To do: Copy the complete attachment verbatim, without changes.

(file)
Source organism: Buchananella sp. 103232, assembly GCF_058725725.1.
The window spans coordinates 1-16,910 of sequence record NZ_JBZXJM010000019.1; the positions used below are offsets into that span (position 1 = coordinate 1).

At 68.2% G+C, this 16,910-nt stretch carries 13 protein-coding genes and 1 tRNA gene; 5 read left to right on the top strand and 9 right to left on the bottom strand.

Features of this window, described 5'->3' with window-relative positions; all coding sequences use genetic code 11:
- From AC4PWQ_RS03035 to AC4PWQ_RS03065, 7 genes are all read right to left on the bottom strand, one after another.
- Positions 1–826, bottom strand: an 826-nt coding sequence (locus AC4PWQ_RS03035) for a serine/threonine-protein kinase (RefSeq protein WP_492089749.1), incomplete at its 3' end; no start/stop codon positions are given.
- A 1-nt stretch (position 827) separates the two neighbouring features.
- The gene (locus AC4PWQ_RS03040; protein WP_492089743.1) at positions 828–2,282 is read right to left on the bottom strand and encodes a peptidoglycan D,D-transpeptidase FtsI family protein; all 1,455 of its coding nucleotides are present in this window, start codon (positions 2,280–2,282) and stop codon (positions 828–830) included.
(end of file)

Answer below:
Source organism: Buchananella sp. 103232, assembly GCF_058725725.1.
The window spans coordinates 1-16,910 of sequence record NZ_JBZXJM010000019.1; the positions used below are offsets into that span (position 1 = coordinate 1).

At 68.2% G+C, this 16,910-nt stretch carries 13 protein-coding genes and 1 tRNA gene; 5 read left to right on the top strand and 9 right to left on the bottom strand.

Features of this window, described 5'->3' with window-relative positions; all coding sequences use genetic code 11:
- From AC4PWQ_RS03035 to AC4PWQ_RS03065, 7 genes are all read right to left on the bottom strand, one after another.
- Positions 1–826, bottom strand: an 826-nt coding sequence (locus AC4PWQ_RS03035) for a serine/threonine-protein kinase (RefSeq protein WP_492089749.1), incomplete at its 3' end; no start/stop codon positions are given.
- A 1-nt stretch (position 827) separates the two neighbouring features.
- The gene (locus AC4PWQ_RS03040; protein WP_492089743.1) at positions 828–2,282 is read right to left on the bottom strand and encodes a peptidoglycan D,D-transpeptidase FtsI family protein; all 1,455 of its coding nucleotides are present in this window, start codon (positions 2,280–2,282) and stop codon (positions 828–830) included.